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Default Re: Review of the Festool parallel guides.

Quote:
Originally Posted by Okami View Post
Thanks for sharing Brice!

These are interesting
I have a question, the guides are limited to about 25"? is there any extension available, allowing wider cuts?

Cheers!
Okami
Yes, someone on TOF attached some kind of T-track as an extension.

I made a very simple modification to the guides to extend the range that you'll see in the review shortly.
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Old 04-25-2009, 02:34 PM
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Default Re: Review of the Festool parallel guides.

Text and photographs by Brice Burrell, copyright 2009.


The FS-PA-VL attaches to the end of the FS-PA (the end that goes under the rail) with a thumb screw. This allows you to makes the smaller cuts that the FS-PA can't do by its self.


Here I'm attaching the FS-PA-VL with its thumb screw.

The FS-PA-VL is made up of a short piece of the same aluminum extrusion. It uses a U shaped mounting bracket to attach to the FS-PA. The FS-PA-VL is on the right side of the guide rail and the piece that's the keeper is on the off cut (right) side of the saw. The VL also has a metric scale and shares the stops with the FS-PA.


The U shaped mounting bracket allows the saw blade to pass safely through the opening in the bracket. Maximum depth of cut is 70 mm, which allows the TS 75 to cut to its max depth.


Here's another angle of my using the FS-PA-VL.

Before you can use the guide the scales need to be calibrated to your saw. The process is straight forward and only takes a minute or two per guide. (The guides will also need to be calibrated when you want to use a different blade in your saw.) First I'll cover the process for calibrating the FS-PA. Lock your saw in the "Fast Fix" blade changing position (the saw should also be unplugged), then placed it on the rail near the guide. Set the stop to where it's easy to measure from it, under the rail, to one of saw blade's teeth (I used 250 mm). If the scale and the ruler aren't the same measurement the guide needs to be adjusted.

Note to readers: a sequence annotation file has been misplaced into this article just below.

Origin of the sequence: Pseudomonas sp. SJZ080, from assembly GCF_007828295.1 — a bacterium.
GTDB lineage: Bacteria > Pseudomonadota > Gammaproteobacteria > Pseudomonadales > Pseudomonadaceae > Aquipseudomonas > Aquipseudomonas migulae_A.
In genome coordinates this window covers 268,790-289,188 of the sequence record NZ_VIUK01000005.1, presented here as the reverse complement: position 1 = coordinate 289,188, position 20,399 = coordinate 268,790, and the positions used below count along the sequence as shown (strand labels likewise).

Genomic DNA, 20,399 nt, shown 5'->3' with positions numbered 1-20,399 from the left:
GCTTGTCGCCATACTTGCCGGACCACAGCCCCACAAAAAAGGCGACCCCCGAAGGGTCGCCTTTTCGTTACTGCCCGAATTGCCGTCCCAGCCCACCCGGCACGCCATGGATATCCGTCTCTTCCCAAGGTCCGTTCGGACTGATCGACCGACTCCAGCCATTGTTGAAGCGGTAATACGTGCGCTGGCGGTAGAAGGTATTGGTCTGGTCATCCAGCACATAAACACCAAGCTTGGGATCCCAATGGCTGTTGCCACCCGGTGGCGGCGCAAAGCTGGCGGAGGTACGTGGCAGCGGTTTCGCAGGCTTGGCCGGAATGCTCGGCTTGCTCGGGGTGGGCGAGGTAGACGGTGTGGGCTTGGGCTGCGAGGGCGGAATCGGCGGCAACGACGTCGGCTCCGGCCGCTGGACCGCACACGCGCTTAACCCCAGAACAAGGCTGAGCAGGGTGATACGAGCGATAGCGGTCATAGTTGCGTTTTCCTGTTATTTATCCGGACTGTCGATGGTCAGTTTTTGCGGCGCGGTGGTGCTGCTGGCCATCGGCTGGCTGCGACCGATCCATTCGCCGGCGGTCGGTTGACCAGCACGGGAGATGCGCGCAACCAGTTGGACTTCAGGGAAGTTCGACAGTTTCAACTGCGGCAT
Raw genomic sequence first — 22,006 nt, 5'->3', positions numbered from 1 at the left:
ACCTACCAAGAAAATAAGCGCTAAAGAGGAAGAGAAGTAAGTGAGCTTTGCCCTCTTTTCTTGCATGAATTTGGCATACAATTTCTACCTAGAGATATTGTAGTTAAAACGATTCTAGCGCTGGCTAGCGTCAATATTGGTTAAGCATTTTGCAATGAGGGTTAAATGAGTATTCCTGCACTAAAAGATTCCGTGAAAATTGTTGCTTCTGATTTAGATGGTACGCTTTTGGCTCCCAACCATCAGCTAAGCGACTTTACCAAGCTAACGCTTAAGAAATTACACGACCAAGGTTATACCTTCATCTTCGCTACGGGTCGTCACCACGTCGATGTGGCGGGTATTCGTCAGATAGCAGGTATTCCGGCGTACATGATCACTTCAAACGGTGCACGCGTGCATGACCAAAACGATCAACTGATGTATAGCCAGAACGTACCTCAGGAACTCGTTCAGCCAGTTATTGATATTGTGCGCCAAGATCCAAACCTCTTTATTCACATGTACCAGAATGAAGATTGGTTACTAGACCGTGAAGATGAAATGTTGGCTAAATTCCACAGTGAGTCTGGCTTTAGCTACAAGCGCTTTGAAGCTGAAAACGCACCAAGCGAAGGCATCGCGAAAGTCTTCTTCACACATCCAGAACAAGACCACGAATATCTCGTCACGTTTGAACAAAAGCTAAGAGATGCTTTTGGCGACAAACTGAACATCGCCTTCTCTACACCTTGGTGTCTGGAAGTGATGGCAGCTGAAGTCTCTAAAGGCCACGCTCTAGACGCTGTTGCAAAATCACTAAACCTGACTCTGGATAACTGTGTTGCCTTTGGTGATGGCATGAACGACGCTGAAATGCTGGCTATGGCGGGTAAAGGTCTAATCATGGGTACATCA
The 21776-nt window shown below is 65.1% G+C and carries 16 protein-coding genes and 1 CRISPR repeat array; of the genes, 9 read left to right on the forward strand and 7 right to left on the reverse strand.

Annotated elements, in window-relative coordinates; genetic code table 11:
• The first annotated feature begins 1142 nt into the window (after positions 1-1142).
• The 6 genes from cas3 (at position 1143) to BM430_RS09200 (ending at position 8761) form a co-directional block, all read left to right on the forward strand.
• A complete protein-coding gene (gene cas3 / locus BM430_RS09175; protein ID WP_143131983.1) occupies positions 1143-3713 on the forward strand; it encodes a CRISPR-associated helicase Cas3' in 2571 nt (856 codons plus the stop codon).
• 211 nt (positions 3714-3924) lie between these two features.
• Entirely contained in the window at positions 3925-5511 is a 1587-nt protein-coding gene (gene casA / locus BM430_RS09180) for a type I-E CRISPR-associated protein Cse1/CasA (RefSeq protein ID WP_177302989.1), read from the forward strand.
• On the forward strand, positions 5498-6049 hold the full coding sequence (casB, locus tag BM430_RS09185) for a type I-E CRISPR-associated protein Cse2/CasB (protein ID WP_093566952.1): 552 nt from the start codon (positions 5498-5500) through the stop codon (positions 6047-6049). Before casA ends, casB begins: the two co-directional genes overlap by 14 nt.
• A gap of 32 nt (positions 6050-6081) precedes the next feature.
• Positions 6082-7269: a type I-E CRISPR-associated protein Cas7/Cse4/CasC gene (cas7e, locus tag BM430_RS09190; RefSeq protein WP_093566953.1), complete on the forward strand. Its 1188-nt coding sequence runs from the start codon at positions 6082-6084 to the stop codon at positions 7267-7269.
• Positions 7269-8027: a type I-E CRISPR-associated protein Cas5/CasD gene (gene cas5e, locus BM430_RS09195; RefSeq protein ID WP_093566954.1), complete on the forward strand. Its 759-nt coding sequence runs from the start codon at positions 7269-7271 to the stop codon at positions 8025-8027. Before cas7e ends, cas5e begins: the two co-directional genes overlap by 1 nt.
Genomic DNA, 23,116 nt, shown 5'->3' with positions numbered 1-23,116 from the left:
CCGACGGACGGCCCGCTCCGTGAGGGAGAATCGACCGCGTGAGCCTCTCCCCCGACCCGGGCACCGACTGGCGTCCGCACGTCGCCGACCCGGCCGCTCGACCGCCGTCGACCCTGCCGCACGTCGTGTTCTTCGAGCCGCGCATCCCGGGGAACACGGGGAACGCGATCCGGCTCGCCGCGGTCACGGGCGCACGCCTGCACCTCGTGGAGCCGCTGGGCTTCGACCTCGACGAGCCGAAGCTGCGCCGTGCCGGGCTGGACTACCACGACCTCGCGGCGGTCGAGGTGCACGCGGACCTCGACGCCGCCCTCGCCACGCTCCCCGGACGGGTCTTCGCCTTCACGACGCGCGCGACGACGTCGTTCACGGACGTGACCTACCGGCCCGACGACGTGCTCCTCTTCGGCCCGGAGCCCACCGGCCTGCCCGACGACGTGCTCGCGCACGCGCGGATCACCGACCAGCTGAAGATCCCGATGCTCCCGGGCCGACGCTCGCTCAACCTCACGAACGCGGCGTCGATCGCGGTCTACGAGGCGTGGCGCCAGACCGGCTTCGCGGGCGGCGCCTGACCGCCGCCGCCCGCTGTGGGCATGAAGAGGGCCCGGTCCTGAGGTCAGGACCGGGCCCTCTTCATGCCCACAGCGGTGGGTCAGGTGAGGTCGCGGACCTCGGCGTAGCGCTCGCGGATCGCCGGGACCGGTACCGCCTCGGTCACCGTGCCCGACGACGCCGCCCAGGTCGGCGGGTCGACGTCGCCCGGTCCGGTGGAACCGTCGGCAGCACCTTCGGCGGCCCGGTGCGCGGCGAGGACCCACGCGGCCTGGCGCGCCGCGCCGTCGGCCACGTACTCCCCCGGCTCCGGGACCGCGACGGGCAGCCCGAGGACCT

The arrow points to the screw that you need to loosen to calibrate the guide to your saw.

To make the adjustment loosen the slotted screw and green circular know on the T-bracket then the locking lever under the guide. Now align the guide to the correct measurement, tighten everything up and recheck the measurement. When you're satisfied repeat the process on the other guide.

The process is pretty much the same for the FS-PA-VL except you loosen two machine screws and measure to the off cut side of the blade. (The FS-PA-VL must be mounted to the FS-PA and be sure the saw is unplugged.)


This picture shows the two screws to adjust the FS-PA-VL, the allen wrench from the saw fits these screws.

More to come........
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Old 04-25-2009, 02:55 PM
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Default Re: Review of the Festool parallel guides.

Text and photographs by Brice Burrell, copyright 2009.


The parallel guides in use.